VIASURE Helicobacter pylori Real Time PCR Detection Kit is designed for specific identification of Helicobacter pylori in human stool samples from patients with signs and symptoms of Helicobacter pylori infection.
This test is intended for use as an aid in the diagnosis of Helicobacter pylori infection in humans in combination with clinical and epidemiological risk factors.
DNA is extracted from stool specimens, multiplied using Real Time amplification and detected using specific primers and a fluorescent reporter dye probe for Helicobacter pylori.
Method: Real Time PCR
Specimen Type: Human stool samples and gastric tissue biopsies
Storage up to: (from production) 2 Years
Storage temperature: (Also transport) Room temperature - °C
The genus Helicobacter belongs to the family Helicobacteriaceae of the order Campylobacterales. Helicobacter pylori (H. pylori) is a gram-negative microaerophilic spiral-shaped bacterium, which is able to colonize the mucus layer of the human stomach and the upper part of small intestine (duodenum).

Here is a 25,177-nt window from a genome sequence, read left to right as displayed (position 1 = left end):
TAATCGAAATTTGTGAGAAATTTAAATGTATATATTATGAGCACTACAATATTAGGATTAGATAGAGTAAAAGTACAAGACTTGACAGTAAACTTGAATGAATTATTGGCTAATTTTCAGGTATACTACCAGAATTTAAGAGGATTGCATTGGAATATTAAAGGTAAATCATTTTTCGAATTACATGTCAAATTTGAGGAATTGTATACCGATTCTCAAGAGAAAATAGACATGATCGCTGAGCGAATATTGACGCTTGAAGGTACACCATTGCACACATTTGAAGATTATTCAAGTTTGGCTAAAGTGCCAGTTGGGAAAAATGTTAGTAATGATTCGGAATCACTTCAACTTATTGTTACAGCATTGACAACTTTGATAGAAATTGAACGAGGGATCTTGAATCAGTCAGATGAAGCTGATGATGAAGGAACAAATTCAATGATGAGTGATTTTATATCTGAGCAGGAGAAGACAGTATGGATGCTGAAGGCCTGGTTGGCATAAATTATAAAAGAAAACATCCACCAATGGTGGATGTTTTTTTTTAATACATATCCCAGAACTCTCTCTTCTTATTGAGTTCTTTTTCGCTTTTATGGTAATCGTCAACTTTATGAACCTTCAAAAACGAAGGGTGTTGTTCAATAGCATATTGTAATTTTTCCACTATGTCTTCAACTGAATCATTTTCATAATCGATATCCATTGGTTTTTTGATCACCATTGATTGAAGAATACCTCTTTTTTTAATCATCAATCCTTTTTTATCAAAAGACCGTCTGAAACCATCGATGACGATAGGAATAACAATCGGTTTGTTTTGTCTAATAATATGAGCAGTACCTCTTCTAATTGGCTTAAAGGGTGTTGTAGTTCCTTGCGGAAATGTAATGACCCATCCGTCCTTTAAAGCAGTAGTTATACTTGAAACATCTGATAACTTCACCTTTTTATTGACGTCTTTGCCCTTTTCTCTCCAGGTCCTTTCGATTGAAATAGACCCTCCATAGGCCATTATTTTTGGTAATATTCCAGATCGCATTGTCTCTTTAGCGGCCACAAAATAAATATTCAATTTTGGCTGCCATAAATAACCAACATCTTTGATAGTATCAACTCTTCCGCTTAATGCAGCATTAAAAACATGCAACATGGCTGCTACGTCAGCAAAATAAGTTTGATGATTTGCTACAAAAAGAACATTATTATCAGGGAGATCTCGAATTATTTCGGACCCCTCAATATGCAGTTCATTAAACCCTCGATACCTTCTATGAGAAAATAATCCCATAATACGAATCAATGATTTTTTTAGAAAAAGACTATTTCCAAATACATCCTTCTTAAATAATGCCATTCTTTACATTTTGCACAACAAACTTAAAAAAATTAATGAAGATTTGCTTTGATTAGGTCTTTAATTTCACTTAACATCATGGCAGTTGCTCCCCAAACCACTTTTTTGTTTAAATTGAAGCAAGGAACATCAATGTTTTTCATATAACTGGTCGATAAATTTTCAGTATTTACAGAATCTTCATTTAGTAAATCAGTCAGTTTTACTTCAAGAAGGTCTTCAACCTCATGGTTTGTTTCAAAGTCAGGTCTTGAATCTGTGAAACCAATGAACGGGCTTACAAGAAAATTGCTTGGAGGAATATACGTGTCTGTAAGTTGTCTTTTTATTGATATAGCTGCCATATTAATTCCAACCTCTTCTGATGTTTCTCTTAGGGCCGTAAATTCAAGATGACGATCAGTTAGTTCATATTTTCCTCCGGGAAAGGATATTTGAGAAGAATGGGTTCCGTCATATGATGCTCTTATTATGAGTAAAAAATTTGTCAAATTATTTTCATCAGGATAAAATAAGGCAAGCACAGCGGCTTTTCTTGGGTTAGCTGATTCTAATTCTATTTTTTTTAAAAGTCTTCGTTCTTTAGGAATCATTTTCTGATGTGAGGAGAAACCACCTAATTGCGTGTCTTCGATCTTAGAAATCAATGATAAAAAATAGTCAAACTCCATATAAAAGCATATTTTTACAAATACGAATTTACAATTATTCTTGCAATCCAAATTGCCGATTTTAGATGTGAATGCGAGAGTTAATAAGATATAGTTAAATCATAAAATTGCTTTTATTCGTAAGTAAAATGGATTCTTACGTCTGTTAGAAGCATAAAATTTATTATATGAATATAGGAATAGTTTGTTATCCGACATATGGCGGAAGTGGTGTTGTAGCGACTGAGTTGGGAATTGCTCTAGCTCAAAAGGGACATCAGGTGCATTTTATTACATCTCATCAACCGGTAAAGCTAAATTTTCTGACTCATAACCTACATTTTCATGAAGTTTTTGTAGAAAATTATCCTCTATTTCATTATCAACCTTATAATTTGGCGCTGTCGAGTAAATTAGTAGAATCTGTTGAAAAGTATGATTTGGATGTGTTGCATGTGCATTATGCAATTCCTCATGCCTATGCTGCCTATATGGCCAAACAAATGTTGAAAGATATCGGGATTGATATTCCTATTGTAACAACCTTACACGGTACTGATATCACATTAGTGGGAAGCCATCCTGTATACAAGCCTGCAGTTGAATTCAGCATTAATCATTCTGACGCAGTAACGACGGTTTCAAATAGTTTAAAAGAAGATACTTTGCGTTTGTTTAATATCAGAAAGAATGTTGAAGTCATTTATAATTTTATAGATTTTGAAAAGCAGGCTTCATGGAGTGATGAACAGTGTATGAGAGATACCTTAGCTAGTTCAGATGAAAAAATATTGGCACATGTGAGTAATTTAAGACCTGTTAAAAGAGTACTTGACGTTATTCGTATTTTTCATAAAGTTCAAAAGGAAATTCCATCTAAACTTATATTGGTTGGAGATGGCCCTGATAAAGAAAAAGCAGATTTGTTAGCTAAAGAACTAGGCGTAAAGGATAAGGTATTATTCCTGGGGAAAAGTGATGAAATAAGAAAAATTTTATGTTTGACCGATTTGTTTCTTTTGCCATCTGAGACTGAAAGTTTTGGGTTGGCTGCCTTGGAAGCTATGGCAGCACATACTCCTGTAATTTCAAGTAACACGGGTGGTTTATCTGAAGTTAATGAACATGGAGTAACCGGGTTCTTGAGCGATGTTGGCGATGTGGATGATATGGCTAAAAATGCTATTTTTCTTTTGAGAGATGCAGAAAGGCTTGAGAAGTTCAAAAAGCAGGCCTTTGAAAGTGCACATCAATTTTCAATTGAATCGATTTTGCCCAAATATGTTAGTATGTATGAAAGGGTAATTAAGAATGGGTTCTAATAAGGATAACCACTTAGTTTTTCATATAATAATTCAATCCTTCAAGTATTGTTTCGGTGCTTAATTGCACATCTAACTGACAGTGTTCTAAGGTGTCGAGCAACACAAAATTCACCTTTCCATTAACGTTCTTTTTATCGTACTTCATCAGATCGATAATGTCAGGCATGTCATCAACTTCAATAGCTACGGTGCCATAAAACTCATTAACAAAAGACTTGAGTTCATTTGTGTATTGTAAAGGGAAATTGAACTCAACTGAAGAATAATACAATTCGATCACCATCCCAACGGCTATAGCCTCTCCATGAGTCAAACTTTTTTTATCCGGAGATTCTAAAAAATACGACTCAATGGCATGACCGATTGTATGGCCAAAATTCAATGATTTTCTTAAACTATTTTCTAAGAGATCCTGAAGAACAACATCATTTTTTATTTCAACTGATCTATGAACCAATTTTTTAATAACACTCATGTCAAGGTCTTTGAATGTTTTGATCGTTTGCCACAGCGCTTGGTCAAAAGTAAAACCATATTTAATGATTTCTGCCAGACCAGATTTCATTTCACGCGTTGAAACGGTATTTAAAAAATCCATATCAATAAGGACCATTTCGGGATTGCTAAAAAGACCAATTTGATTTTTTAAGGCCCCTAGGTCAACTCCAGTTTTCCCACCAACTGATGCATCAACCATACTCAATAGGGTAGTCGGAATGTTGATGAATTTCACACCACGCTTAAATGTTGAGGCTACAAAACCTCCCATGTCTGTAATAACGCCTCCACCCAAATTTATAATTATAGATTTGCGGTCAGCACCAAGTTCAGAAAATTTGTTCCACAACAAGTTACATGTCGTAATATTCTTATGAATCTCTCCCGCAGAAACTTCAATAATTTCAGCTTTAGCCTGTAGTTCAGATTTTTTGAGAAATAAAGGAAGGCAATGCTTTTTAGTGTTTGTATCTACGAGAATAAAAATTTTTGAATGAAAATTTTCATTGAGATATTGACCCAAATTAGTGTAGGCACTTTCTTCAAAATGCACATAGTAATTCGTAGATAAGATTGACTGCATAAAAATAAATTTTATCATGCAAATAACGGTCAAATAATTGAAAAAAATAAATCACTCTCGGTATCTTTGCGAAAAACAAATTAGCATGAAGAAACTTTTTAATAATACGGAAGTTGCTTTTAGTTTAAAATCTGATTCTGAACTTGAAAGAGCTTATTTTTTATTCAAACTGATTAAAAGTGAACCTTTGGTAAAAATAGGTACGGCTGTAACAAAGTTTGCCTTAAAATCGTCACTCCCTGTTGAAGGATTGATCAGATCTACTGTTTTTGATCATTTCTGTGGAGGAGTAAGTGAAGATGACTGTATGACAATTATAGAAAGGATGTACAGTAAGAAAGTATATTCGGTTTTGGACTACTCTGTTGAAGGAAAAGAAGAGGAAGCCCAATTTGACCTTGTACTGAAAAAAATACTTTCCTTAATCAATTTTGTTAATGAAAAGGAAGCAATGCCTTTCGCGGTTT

More than half of the world population is estimated to be infected with H. pylori, but most individuals are asymptomatic. The new infections might be due to direct person-to-person transmission, via either an oral-oral, fecal-oral route or both. Nevertheless, the role of coccoid form of H. pylori as a vehicle of infection from food and water sources should not be discarded. H. pylori is involved in the pathogenesis of atrophic gastritis, gastroduodenal ulcer, gastric cancer and gastric mucosa-associated lymphoid tissue (MALT) lymphoma.
At present, several diagnostic assays for H. pylori detection are available and grouped as “invasive” or “noninvasive”, but none of them can be considered as gold standard alone. Invasive methods include histology, culture and rapid urease testing, which require gastric biopsy specimens obtained by gastroduodenoscopy. Non invasive approaches include fecal antigen detection, serologic testing, and urea breath testing among others.
Urease is an important factor for the maintenance and virulence of the bacterium in the gastric mucosa. It is composed of two structural subunits encoded by genes, ureA and ureB, which have been frequently employed as target genes for the specific detection of Helicobacter pylori.